• Federal Register Notice – Funding Opportunity Announcement (FOA)

https://www.govinfo.gov/content/pkg/FR-2018-12-14/pdf/2018-27038.pdf

  • Technical Assistance Webinars Available for ReConnect Program – Starting December 20th

https://www.rd.usda.gov/files/RD_ReConnectWebinarFlyer122018.pdf

_____________________________________________________________________

FY18 Indian Community Development Block Grant (ICDBG) NOFA. Deadline to apply is January 7, 2019

The ICDBG Program provides eligible grantees with direct grants for use in developing viable Indian and Alaska Native Communities, including decent housing, a suitable living environment, and economic opportunities, primarily for low- and moderate-income persons. Projects funding by the ICDBG program must principally benefit low-and-moderate-income persons. Up to $65M is available through this NOFA. Deadline date of January 7, 2019.

Notice of Funding Availability Click Here. Apply at: https://www.grants.gov/web/grants/view-opportunity.html?oppId=309778 . Send any ICDBG NOFA related questions to: ONAP-ICDBG@hud.gov.

_____________________________________________________________________

Section 184 Financing for Tribes webinar available

The Section 184 Indian Home Loan Product is the #1 federal loan guarantee program serving American Indian and Alaska Native families across the country! Did you know that Tribe’s can also use the Section 184 loan to construct, rehabilitate, or acquire single families homes both on and off reservation? The definition of Single Family includes a single unit, duplex, triplex, or a 4 plex. As a tribe you can then use your units as rentals or sell it to families in your community. Recorded webinar features Deanna Lucero, Section 184 Loan Guarantee Program Senior Loan Guarantee Specialist with the U.S. Department of Housing And Urban Development.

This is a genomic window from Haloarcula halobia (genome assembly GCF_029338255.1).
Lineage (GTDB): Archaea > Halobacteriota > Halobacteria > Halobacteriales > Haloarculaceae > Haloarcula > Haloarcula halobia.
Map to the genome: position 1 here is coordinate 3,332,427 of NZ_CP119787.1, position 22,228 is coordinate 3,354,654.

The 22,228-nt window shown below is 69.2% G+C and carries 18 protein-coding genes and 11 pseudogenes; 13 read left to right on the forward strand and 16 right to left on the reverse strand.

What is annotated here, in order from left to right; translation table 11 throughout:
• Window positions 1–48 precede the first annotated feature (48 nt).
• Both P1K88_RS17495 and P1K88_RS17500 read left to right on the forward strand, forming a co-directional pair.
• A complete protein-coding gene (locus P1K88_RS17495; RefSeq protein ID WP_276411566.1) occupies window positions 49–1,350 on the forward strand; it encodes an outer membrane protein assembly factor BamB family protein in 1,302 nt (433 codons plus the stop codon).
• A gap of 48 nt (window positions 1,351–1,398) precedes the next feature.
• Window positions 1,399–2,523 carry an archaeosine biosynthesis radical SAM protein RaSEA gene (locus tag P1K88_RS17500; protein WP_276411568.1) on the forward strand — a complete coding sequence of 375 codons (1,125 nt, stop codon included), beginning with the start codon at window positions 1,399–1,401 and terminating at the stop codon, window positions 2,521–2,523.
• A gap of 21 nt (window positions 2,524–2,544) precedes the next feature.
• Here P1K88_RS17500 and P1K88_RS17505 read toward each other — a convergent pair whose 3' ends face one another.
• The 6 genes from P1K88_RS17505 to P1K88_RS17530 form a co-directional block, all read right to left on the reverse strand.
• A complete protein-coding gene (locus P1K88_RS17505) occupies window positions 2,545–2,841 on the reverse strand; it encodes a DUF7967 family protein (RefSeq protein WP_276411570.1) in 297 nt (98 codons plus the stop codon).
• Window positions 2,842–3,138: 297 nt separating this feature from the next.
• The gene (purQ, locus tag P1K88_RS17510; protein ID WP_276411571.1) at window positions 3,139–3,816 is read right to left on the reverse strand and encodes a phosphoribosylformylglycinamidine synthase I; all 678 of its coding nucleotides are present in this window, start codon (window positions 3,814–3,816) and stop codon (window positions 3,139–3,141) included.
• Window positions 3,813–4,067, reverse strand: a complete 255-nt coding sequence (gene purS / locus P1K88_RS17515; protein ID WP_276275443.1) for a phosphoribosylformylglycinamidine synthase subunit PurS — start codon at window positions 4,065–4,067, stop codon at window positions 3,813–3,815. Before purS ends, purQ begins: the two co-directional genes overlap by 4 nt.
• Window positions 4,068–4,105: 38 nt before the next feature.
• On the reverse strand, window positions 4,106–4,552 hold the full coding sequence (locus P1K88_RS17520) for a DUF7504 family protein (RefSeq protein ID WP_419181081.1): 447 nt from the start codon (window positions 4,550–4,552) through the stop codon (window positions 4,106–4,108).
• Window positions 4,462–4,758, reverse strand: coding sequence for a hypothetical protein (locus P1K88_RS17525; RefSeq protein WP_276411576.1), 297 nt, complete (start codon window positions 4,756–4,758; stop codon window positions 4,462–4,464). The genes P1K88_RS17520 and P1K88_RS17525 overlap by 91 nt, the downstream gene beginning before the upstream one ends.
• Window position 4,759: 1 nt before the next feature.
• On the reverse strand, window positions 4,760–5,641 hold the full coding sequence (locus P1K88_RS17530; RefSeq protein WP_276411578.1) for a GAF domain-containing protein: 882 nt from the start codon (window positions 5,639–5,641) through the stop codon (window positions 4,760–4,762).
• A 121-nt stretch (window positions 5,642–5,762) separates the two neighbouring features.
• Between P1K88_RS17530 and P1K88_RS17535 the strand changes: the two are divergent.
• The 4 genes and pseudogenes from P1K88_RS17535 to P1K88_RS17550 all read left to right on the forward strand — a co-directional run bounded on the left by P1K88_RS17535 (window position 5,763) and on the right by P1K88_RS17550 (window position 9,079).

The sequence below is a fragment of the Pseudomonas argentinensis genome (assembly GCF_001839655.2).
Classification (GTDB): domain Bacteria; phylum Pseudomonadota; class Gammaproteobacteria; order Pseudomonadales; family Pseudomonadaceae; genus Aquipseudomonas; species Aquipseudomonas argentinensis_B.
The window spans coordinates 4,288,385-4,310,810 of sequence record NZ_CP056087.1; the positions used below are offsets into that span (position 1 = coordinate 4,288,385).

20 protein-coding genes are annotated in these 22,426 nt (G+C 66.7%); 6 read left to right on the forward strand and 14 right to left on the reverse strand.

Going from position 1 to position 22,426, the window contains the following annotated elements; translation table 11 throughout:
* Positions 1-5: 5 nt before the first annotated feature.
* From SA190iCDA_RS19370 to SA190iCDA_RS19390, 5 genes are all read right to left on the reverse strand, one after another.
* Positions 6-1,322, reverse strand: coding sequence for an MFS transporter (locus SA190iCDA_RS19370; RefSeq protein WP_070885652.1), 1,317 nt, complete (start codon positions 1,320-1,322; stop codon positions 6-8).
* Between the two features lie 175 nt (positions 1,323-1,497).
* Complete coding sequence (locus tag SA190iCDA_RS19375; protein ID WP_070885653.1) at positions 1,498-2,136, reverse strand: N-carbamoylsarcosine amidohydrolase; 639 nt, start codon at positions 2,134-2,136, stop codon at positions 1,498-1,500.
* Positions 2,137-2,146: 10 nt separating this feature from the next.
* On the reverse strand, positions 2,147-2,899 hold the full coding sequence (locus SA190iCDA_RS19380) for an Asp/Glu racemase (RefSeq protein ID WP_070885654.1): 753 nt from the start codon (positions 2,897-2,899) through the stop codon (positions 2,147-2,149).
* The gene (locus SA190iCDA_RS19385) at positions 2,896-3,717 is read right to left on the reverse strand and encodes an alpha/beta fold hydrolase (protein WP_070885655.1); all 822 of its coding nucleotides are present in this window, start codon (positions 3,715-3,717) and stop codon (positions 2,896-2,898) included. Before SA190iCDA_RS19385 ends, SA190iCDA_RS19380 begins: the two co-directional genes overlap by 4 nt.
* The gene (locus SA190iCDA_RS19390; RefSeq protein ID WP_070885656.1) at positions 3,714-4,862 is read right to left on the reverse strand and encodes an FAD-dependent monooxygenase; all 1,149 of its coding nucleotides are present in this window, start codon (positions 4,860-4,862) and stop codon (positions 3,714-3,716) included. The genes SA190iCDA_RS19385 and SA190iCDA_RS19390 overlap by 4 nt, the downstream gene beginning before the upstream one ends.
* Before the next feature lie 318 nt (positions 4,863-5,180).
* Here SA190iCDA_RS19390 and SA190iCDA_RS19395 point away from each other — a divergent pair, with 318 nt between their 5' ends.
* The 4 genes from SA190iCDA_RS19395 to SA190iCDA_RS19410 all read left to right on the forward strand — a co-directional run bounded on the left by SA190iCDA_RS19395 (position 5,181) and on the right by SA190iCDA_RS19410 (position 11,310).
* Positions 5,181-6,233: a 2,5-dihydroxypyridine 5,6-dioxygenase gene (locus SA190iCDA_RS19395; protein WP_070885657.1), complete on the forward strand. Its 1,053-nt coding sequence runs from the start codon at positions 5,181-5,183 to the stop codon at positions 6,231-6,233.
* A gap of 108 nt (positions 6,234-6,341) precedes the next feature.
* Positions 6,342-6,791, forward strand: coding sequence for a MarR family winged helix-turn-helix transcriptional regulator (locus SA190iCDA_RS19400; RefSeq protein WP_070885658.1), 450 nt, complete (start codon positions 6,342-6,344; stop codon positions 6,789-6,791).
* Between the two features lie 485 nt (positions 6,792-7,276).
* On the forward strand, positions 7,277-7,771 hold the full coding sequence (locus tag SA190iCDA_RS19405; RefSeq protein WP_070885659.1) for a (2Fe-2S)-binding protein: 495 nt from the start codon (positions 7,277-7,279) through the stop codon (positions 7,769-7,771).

Click Here for Presentation Slides

Click Here for YouTube Recording

_____________________________________________________________________

Imminent Threat Grants Program Guidance Published

Program Guidance 2018-04 summarizes the Indian Community Development Block Grant (ICDBG) Imminent Threat (IT) program including the funding criteria for application procedures and examples of applications that could be funded. This guidance supersedes Guidance 20 17- 01(R), Imminent Threat Grants.

_____________________________________________________________________

Dear Tribal Leader Letter regarding Section 184 Proposed Regulations – Tribal Comments on Draft Subparts B and C

Published today, this Dear Tribal Leader letter and attachments seek tribal input on the regulations for the Section 184 Indian Housing Loan Guarantee (Section 184) program. Please see the below Subparts B & C of the draft proposed Section 184 regulations, for your review and comment.

All comments may be submitted to: 184consultation@hud.gov. Alternatively, Tribes may submit comments by postal mail to: Krisa Johnson, Director Office of Loan Grantee, HUD – Office of Native American Programs, 451 Seventh Street SW, Room 4108, Washington, D.C. 20410. For more information visit: Consultation on Section 184 Regulations webpage.

HUD also will be conducting a second in-person tribal consultation on the draft proposed rule during the National American Indian Housing Council (NAIHC) legal symposium held December 10-12, 2018, in Las Vegas, Nevada.

_____________________________________________________________________